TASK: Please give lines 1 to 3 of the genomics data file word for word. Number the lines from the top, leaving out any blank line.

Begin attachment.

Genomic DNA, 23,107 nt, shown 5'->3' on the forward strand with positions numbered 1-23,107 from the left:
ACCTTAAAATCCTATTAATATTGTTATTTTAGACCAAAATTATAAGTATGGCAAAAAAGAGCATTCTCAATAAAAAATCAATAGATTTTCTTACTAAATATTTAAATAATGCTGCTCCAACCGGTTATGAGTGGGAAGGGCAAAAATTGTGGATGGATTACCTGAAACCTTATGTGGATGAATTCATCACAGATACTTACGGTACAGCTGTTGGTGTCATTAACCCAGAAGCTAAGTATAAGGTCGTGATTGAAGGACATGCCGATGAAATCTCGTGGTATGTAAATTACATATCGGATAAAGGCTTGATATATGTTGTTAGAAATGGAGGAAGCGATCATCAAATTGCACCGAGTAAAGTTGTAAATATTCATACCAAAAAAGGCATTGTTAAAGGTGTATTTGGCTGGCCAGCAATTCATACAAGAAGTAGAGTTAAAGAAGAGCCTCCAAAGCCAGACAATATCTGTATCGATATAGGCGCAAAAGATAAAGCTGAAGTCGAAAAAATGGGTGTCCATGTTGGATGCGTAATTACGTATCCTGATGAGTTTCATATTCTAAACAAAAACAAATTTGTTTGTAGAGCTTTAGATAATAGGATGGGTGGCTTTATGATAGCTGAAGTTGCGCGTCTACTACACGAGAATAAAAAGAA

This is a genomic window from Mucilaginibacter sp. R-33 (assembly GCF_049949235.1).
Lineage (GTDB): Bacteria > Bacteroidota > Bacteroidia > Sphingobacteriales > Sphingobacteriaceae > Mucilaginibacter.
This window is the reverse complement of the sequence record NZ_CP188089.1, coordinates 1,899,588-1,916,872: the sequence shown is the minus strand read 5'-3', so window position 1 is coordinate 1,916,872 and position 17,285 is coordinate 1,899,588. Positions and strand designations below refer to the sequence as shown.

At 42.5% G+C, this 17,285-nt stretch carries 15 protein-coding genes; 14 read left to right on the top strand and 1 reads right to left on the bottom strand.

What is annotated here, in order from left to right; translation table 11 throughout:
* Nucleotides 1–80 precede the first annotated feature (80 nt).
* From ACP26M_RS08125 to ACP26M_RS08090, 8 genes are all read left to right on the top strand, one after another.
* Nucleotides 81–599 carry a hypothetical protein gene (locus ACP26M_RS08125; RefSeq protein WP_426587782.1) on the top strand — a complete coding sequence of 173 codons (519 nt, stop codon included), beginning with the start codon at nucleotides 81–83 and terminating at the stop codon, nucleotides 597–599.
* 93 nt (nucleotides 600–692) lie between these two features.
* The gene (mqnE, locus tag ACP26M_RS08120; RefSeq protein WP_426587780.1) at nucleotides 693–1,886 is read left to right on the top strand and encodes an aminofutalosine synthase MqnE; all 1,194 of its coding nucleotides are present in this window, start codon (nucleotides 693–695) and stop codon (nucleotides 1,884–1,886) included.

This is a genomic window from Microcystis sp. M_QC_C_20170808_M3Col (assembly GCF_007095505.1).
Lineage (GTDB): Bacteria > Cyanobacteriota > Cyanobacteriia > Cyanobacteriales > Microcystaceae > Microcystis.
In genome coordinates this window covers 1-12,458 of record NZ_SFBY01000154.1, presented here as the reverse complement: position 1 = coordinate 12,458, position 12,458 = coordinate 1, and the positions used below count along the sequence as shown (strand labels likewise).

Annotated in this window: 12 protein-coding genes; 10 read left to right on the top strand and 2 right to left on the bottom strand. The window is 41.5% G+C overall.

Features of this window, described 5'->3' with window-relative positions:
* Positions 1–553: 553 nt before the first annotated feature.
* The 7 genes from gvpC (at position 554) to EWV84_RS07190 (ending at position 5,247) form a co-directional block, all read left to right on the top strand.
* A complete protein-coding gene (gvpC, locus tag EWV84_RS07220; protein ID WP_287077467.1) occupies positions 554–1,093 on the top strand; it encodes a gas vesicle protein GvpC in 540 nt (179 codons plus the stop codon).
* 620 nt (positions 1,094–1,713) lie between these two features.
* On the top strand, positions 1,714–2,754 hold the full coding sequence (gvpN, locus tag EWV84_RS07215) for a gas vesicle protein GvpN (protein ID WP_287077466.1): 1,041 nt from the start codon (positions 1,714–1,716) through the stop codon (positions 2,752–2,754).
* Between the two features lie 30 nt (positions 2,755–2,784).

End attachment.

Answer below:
Genomic DNA, 23,107 nt, shown 5'->3' on the forward strand with positions numbered 1-23,107 from the left:
ACCTTAAAATCCTATTAATATTGTTATTTTAGACCAAAATTATAAGTATGGCAAAAAAGAGCATTCTCAATAAAAAATCAATAGATTTTCTTACTAAATATTTAAATAATGCTGCTCCAACCGGTTATGAGTGGGAAGGGCAAAAATTGTGGATGGATTACCTGAAACCTTATGTGGATGAATTCATCACAGATACTTACGGTACAGCTGTTGGTGTCATTAACCCAGAAGCTAAGTATAAGGTCGTGATTGAAGGACATGCCGATGAAATCTCGTGGTATGTAAATTACATATCGGATAAAGGCTTGATATATGTTGTTAGAAATGGAGGAAGCGATCATCAAATTGCACCGAGTAAAGTTGTAAATATTCATACCAAAAAAGGCATTGTTAAAGGTGTATTTGGCTGGCCAGCAATTCATACAAGAAGTAGAGTTAAAGAAGAGCCTCCAAAGCCAGACAATATCTGTATCGATATAGGCGCAAAAGATAAAGCTGAAGTCGAAAAAATGGGTGTCCATGTTGGATGCGTAATTACGTATCCTGATGAGTTTCATATTCTAAACAAAAACAAATTTGTTTGTAGAGCTTTAGATAATAGGATGGGTGGCTTTATGATAGCTGAAGTTGCGCGTCTACTACACGAGAATAAAAAGAA

This is a genomic window from Mucilaginibacter sp. R-33 (assembly GCF_049949235.1).